And so it has happened. After more than a year of sorting through building consents and engineering requirements, no more wet toes, ankles … thighs …
The bridge over the Rameka Creek to Great Expectations has been built!
The actual building only took nine days. But those were nine totally full-on days.
Many more people were involved than are shown in this selection of photos. And to everyone who helped out – many, many thanks and big thumbs up to all of you.
So, here’s a taste of the action that took place over the week:
First up was measuring out exactly where the bridge needed to go …
Then it was a case of digging ….
And pumping …
And digging – did we mention digging?
Measuring, sorting and sawing timber …
But there was still a bit of time to stand back and assess exactly what it was we were doing.
And then it was time for the concrete to be poured for the foundations.
Then first the piles and later the beams were lifted into place …
And after that, it was a case of all hands on deck as volunteers came flocking to help hammer, saw, measure, grease, measure, saw, and measure again, bolt, hammer, dig … all the usual things one does to put a bridge in place.
Just wrapped up a brilliant week at Project Rameka. Great people, and lots done.
After heavy rain we cut back all vegetation hanging over Great Expectations and The Odyssey, as well as digging out a lot of the ruts. The other change that people will notice is that we painted 10 new signs and installed them.
We then refurbished 12 stoat traps that DOC kindly donated, and built boxes for 10 new traps to go along the Rameka valley. The final job was to monitor and release the trees planted last August. The weeds and trees are growing like crazy this spring!
And finally, thanks to the magic of photosynthesis, the trees at Rameka sequestered 26 tonnes of carbon dioxide during the week we were there.
Next month will be a busy time at Project Rameka. Come and join us if you can spare the time!
Test and Tickle
On Sunday 13 November we will be holding a ‘Test and Tickle Up’ work party on Great Expectations. The goal is to identify the spots that are currently unrideable for Grade 2 riders and fix them.
So if you are a Grade 2 rider, please come along and test the track for us, then help us make it work for you!
Meet at the top of Great Expectations, at 10am on Sunday.
We will have some tools, and some food for a picnic lunch.
Where the Hell are We?
During the week of the 14-18th November, Marie and Bronnie will be working with US interns Jane and Charlotte to paint new signs – one for every track intersection in the project. These will be popping up to help visitors know where they are heading.
To the Scrub Face
On Wednesday afternoon, 16th November, Jonathan and Martin will be leading a work party to uncover more of the historic Rameka Track. We will meet at the Totara Carpark at 1pm, and head up the escarpment to the Scrub Face. It’s a fair walk in now, and the views are impressive.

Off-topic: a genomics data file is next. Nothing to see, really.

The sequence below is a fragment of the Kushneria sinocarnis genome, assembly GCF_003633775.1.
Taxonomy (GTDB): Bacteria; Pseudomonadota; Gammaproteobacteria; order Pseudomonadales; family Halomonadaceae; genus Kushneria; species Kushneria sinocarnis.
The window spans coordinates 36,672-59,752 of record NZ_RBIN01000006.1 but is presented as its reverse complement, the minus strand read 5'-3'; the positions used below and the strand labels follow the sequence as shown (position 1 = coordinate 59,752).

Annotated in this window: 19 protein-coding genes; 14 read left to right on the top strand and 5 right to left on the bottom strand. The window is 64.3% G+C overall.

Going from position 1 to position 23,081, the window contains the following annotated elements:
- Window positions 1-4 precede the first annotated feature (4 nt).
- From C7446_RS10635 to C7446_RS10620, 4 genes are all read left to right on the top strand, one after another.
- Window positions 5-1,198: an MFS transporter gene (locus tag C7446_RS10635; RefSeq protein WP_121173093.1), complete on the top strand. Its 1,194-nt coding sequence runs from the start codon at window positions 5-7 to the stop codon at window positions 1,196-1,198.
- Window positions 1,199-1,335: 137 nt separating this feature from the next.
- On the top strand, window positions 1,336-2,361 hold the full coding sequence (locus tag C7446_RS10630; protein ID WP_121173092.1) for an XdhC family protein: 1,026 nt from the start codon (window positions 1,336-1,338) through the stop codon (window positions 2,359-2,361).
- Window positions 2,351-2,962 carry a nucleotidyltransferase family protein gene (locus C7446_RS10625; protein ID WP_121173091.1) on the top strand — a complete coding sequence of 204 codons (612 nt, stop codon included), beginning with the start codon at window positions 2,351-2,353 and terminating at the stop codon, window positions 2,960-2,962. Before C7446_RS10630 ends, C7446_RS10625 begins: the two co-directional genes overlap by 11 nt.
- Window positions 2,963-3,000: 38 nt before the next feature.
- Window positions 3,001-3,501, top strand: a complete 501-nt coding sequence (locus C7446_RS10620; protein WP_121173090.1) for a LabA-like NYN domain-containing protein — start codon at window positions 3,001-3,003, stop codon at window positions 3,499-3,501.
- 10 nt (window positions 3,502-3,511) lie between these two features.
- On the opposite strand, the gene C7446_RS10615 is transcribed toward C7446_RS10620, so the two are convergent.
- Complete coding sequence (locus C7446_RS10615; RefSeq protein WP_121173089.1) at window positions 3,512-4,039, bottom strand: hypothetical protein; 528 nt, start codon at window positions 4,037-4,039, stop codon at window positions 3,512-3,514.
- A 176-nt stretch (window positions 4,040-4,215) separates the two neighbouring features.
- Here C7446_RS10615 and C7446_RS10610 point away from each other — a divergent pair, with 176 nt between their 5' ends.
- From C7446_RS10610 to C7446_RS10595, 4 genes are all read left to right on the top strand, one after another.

We are also on the lookout for a couple of Trail Pixies to give some TLC to The Odyssey. It shouldn’t take much – just a bit of vege trimming, and perhaps removing the odd rut here and there. If you are able to spare the time, please contact Jonathan (email@example.com) or Martin at the Quiet Revolution Cycle Shop.
Suck it Up
A heartfelt salute to all those that planted trees last August (and previous years). They are growing incredibly well, and sucking up carbon dioxide in the process. Just a reminder that Good S@#T Happens when good people make it happen.
P.S. Thanks to all the people who have been beavering away on the tracks over the last few months!
One of the key goals of the Rameka Carbon Forest is to combat climate change by sequestering carbon dioxide. The best tool we have available to us for long-term carbon sequestration is a tree. They self replicate and live for a long time; some of the ones we planted live up to 700 years! So, on the 20-21 August 2016 and the following weeks we planted over 800 trees.
Thank you to everyone that came out to help! We had planters from Golden Bay, Wellington and Nelson. Then, after we left DOC donated 70 more red beech trees and 50 more rata that were planted by Cath Kelly, Peggy Leyland, and Matt.
The trees planted this year were fundraised by Ginny Wood as part of her epic cycle ride, The Tour Aotearoa! These were no ordinary trees; many were high quality trees with several years of growth to give them a head start to beat out the harsh grass, wind, and possible animal browsing. Of the 800+ trees there were pioneers species such as kohuhu, wineberry, akeake, tarata, mahoe, and five finger that will shade out grass and weeds and provide shelter for the climax species. No planting is complete without getting some climax species like rimu, miro, totara, and rata in the ground. We also planted beech, kaka beak, flax, hinau, and grisilinia to increase the biodiversity and provide food and shelter for native wildlife.
The next big project is the bridge over Rameka Creek. We are still fundraising on Give-a-Little, which closes 1 November.